a series of educational events to make sure people are fully aware of the law and aren’t unnecessarily
Councillor Gordon Mackenzie, Edinburgh’s Transport Convener, said: “I welcome this
joint initiative and the benefits that it will bring not only Holyrood Park but also to the residents
in the surrounding areas.”
- Holyrood Park and its roads are cared for by Historic Scotland. The 650
acre site is a Scheduled Ancient Monument and Site of Special Scientific Interest. The Park has its
own Ranger Service whose roles include monitoring and protection of the Park environs and promotion
of its unique landscape, history and bio-diversity through close interaction with park users, schools,
and other special interest groups.
- As a Royal Park, Holyrood is protected under the framework of The Parks
Regulations Acts, 1872 to 1974, The Holyrood Park Regulations 1971 and subsequent amendments. These
regulations stipulate speed limits and prohibit commercial vehicle access through the Park.
- Coaches (vehicles designed to seat more than seven passengers (in addition
to the driver) require the written permission of the Scottish Ministers to use Holyrood Park. Coach
drivers must obtain a permit which is valid for 12 calendar months, commencing on the 1st April until
the 31st March which must be clearly displayed.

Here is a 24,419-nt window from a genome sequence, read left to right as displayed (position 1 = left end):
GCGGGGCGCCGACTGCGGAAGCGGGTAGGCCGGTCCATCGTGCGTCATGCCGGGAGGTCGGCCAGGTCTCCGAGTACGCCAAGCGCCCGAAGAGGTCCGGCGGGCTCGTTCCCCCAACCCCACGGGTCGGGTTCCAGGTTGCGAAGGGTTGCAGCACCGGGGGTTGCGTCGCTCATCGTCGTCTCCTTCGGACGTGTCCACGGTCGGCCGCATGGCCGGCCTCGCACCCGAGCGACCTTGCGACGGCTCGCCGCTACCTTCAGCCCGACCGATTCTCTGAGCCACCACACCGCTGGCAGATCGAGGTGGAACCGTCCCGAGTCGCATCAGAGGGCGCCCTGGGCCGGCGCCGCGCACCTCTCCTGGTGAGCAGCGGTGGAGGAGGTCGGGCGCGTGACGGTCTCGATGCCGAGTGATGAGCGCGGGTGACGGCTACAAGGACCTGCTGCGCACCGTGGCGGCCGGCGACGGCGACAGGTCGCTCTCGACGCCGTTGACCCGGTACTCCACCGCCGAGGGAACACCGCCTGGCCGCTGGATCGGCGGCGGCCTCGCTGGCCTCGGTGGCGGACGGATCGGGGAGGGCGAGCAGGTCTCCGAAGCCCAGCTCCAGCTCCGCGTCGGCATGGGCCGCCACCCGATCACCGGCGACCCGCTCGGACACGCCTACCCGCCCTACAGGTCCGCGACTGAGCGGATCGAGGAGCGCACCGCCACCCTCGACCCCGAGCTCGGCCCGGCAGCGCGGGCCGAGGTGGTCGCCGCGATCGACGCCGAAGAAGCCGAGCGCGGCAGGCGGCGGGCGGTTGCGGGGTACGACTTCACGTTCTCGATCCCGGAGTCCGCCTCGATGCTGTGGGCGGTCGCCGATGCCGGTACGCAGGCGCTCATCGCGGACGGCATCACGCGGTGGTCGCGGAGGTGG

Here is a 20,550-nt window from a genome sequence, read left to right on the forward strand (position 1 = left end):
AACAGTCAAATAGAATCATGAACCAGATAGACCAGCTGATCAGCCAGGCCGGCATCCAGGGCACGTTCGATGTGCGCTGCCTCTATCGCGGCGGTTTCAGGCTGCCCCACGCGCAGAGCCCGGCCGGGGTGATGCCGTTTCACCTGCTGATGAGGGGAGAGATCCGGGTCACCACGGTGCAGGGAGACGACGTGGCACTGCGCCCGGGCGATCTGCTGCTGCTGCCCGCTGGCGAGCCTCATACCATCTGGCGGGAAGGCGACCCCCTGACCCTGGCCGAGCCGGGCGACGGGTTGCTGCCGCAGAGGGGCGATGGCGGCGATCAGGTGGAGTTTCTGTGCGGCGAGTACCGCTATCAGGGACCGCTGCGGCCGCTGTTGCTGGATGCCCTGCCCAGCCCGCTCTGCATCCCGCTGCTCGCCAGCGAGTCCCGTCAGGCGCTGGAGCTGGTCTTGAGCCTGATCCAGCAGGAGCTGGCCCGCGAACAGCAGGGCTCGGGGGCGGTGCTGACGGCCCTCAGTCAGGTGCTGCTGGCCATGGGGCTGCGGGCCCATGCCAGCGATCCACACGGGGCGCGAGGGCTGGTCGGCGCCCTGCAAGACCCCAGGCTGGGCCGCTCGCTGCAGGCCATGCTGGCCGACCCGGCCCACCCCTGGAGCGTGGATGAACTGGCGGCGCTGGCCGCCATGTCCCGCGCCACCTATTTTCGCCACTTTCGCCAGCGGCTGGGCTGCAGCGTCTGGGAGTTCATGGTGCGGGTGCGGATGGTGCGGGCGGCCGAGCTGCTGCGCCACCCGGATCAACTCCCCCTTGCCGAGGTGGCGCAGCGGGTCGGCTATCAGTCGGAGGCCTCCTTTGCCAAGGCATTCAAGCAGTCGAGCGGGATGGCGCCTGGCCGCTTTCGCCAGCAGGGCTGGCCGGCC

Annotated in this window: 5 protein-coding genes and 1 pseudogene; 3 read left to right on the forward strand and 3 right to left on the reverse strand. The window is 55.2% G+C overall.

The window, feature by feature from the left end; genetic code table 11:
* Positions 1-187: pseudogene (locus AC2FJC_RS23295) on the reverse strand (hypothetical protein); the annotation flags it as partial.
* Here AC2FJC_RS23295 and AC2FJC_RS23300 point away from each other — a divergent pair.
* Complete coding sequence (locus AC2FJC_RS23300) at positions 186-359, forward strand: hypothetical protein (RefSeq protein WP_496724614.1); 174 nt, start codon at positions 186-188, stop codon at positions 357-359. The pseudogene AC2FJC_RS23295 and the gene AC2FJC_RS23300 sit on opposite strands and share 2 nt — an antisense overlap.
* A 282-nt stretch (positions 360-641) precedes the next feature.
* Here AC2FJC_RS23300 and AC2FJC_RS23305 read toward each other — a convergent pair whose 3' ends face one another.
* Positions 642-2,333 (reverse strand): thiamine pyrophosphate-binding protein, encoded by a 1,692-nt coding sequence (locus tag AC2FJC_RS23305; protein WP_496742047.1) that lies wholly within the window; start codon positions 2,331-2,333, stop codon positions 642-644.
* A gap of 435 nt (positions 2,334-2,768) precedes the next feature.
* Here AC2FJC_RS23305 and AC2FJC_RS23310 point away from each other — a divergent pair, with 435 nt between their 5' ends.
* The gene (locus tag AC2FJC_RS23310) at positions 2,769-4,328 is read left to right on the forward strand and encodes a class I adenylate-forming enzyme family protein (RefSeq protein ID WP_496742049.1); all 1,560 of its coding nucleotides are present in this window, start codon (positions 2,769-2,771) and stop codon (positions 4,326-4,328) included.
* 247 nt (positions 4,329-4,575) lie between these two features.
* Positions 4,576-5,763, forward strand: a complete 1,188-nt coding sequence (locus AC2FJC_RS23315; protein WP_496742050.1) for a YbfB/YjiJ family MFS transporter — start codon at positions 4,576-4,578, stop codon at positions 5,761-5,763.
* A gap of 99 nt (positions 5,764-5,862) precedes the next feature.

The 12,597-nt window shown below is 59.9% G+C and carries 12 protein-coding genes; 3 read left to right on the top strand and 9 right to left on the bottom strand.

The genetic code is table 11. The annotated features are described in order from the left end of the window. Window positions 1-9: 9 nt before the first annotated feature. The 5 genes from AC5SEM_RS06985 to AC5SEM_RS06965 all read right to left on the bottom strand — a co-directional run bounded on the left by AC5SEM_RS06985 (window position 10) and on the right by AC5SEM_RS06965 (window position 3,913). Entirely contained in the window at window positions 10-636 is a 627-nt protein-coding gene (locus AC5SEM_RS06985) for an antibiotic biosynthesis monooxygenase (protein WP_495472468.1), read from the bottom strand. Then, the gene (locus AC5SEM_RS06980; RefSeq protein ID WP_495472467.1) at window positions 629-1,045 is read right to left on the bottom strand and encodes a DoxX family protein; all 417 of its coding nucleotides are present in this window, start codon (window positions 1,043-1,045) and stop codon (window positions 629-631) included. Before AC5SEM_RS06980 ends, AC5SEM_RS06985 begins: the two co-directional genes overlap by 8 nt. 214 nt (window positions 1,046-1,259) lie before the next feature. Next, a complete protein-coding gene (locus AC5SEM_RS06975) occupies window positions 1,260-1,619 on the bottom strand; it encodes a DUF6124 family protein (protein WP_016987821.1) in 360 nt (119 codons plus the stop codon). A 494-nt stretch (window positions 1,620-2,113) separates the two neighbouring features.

- Coach Permits are issued in two formats:
– This format relates to an individual coach and will include the
vehicle registration number.
Tour Guide (TG) Permit
– This format will be issued on an individual
basis to guides. These permits will include a passport size photo of the guide together with their
TG number. A coach carrying a TG does not require a Standard Coach Permit.
- Coach Permits are only valid while coaches are carrying passengers. Empty
coaches travelling through the Park will be classed as commercial vehicles and are liable to a fixed
penalty notice if stopped by Lothian & Borders Police.
- Permits only allow coaches access to the Queens Drive and High Road and
do not allow access to the Low Road between Holyrood Park Road (Commonwealth Pool) and Old Church Lane
- Historic Scotland reserves the right to close the Park roads at any time
for operational or other reasons.
- The Coach Permit Scheme requires a considerable amount of administration